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U.S. Job Market Remains Strong Despite Government Shutdown

Feb 18 , 2019

Wooden blocks forming the word job.

A new jobs report for January showed that the economy is stronger than many people suspected. Despite the temporary layoff of 800,000 people for most of the month as the government was partially shut down, over 300,000 jobs were created last month. Only about 165,000 jobs were expected to be added. 

The unemployment rate did register at four percent, or one-tenth of one percent higher than December's 3.9 percent, but that was largely thought to be because of some laid-off federal workers reporting that they were not working. The government shutdown ended on January 25 with a temporary agreement between President Donald Trump and Congress.

Recruitment in a Strong Economy 

When the economy is weak or struggling, a job posting is likely to yield more than enough candidates to make a successful hire. Employers may have their pick from among many good options that seek them out, and may turn away large numbers of satisfactory candidates. 

In a strong economy, on the other hand, highly qualified candidates are much more difficult to find. The usual methods of posting jobs online and on your company's website are unlikely to yield the number of candidates you need, and jobs may go unfilled for much longer periods while candidates are sourced using other methods.

Tablet on a table top.

Alternative sourcing methods like employee referral programs, attracting passive candidates, and even cold calling may be needed to fill open positions in a climate where there are more jobs available than job seekers. The bottom line is that recruiting will likely be more time-consuming and labor-intensive when jobs are plentiful and workers relatively few in comparison.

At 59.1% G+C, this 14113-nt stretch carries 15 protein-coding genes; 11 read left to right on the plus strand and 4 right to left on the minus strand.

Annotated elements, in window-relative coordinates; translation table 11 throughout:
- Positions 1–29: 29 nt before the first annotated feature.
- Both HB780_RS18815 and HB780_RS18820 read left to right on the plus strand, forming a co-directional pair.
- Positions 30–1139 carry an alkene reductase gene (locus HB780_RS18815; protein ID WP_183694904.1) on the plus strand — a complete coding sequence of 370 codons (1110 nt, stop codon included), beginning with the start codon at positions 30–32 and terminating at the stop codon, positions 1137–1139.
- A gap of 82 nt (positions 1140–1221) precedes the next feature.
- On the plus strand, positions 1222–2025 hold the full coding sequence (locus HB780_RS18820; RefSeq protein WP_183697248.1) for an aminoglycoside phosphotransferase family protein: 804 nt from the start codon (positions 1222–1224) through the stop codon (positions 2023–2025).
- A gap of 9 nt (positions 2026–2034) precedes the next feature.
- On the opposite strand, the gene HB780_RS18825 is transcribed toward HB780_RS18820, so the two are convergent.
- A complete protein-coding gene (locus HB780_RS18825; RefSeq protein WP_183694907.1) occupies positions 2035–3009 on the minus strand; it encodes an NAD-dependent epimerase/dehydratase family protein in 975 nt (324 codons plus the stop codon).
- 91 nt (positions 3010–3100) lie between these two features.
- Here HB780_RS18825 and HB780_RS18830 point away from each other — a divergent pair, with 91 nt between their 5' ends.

One way to gain an advantage over other companies looking to hire is to offer higher salaries and better compensation packages. The January jobs report found that wages were up 3.2 percent year-over-year, which shows continued modest increases in salaries for the first time since the recession of 2008-2009. 

In addition to salary increases, offering benefits that candidates want can also entice them to come work for you even if they have another job with which they are happy. Many people would prefer the option to work from home at least some of the time, have a more flexible schedule, or even have unlimited paid vacation with the understanding that the job will get done with a high degree of success. 

If you need help to determine how to set salaries or which benefits to offer, or you are just finding recruitment overwhelming in the current labor market, GDH offers a variety of services that can help you hire better talent and do it faster. Contact us to see what we have to offer.